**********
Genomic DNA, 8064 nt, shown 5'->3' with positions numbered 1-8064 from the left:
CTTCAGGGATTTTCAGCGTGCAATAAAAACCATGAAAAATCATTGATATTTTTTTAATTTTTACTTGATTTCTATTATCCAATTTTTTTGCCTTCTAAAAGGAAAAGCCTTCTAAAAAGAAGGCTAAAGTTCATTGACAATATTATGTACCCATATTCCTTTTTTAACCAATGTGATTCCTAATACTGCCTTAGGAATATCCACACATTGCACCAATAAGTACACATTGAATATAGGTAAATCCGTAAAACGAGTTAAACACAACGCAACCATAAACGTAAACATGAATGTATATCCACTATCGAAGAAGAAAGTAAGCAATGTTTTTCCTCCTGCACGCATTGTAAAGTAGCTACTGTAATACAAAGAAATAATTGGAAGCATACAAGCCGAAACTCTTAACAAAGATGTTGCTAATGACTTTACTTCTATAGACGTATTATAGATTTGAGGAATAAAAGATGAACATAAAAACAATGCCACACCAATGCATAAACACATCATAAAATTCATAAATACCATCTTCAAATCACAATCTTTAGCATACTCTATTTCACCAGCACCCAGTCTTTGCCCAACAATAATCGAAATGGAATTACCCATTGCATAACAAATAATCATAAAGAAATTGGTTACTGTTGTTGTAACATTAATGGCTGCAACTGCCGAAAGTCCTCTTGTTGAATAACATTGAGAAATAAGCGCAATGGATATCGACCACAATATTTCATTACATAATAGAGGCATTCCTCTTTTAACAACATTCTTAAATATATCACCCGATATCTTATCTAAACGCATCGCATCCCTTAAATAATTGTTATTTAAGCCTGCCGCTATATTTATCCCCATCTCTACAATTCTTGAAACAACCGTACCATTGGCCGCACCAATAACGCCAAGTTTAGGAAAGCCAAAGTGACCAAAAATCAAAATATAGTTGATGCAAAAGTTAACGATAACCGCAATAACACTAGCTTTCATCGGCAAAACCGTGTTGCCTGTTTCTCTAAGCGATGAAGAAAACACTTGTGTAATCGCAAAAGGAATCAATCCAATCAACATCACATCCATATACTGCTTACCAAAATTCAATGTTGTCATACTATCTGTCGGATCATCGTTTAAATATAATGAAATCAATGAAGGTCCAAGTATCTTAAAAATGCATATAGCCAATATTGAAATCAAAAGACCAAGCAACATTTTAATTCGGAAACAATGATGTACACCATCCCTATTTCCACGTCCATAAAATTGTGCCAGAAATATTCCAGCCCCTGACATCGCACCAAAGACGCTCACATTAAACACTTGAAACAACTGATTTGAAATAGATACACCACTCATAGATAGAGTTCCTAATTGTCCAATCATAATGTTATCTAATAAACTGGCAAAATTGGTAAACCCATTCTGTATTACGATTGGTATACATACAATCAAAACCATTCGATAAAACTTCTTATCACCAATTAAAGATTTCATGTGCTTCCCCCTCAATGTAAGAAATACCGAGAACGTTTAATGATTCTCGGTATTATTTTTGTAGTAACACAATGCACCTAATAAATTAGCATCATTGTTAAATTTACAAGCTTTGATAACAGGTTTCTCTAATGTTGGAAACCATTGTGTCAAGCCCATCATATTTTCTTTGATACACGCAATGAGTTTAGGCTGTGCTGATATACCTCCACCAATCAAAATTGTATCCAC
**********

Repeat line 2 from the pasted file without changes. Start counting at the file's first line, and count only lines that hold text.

CTTCAGGGATTTTCAGCGTGCAATAAAAACCATGAAAAATCATTGATATTTTTTTAATTTTTACTTGATTTCTATTATCCAATTTTTTTGCCTTCTAAAAGGAAAAGCCTTCTAAAAAGAAGGCTAAAGTTCATTGACAATATTATGTACCCATATTCCTTTTTTAACCAATGTGATTCCTAATACTGCCTTAGGAATATCCACACATTGCACCAATAAGTACACATTGAATATAGGTAAATCCGTAAAACGAGTTAAACACAACGCAACCATAAACGTAAACATGAATGTATATCCACTATCGAAGAAGAAAGTAAGCAATGTTTTTCCTCCTGCACGCATTGTAAAGTAGCTACTGTAATACAAAGAAATAATTGGAAGCATACAAGCCGAAACTCTTAACAAAGATGTTGCTAATGACTTTACTTCTATAGACGTATTATAGATTTGAGGAATAAAAGATGAACATAAAAACAATGCCACACCAATGCATAAACACATCATAAAATTCATAAATACCATCTTCAAATCACAATCTTTAGCATACTCTATTTCACCAGCACCCAGTCTTTGCCCAACAATAATCGAAATGGAATTACCCATTGCATAACAAATAATCATAAAGAAATTGGTTACTGTTGTTGTAACATTAATGGCTGCAACTGCCGAAAGTCCTCTTGTTGAATAACATTGAGAAATAAGCGCAATGGATATCGACCACAATATTTCATTACATAATAGAGGCATTCCTCTTTTAACAACATTCTTAAATATATCACCCGATATCTTATCTAAACGCATCGCATCCCTTAAATAATTGTTATTTAAGCCTGCCGCTATATTTATCCCCATCTCTACAATTCTTGAAACAACCGTACCATTGGCCGCACCAATAACGCCAAGTTTAGGAAAGCCAAAGTGACCAAAAATCAAAATATAGTTGATGCAAAAGTTAACGATAACCGCAATAACACTAGCTTTCATCGGCAAAACCGTGTTGCCTGTTTCTCTAAGCGATGAAGAAAACACTTGTGTAATCGCAAAAGGAATCAATCCAATCAACATCACATCCATATACTGCTTACCAAAATTCAATGTTGTCATACTATCTGTCGGATCATCGTTTAAATATAATGAAATCAATGAAGGTCCAAGTATCTTAAAAATGCATATAGCCAATATTGAAATCAAAAGACCAAGCAACATTTTAATTCGGAAACAATGATGTACACCATCCCTATTTCCACGTCCATAAAATTGTGCCAGAAATATTCCAGCCCCTGACATCGCACCAAAGACGCTCACATTAAACACTTGAAACAACTGATTTGAAATAGATACACCACTCATAGATAGAGTTCCTAATTGTCCAATCATAATGTTATCTAATAAACTGGCAAAATTGGTAAACCCATTCTGTATTACGATTGGTATACATACAATCAAAACCATTCGATAAAACTTCTTATCACCAATTAAAGATTTCATGTGCTTCCCCCTCAATGTAAGAAATACCGAGAACGTTTAATGATTCTCGGTATTATTTTTGTAGTAACACAATGCACCTAATAAATTAGCATCATTGTTAAATTTACAAGCTTTGATAACAGGTTTCTCTAATGTTGGAAACCATTGTGTCAAGCCCATCATATTTTCTTTGATACACGCAATGAGTTTAGGCTGTGCTGATATACCTCCACCAATCAAAATTGTATCCAC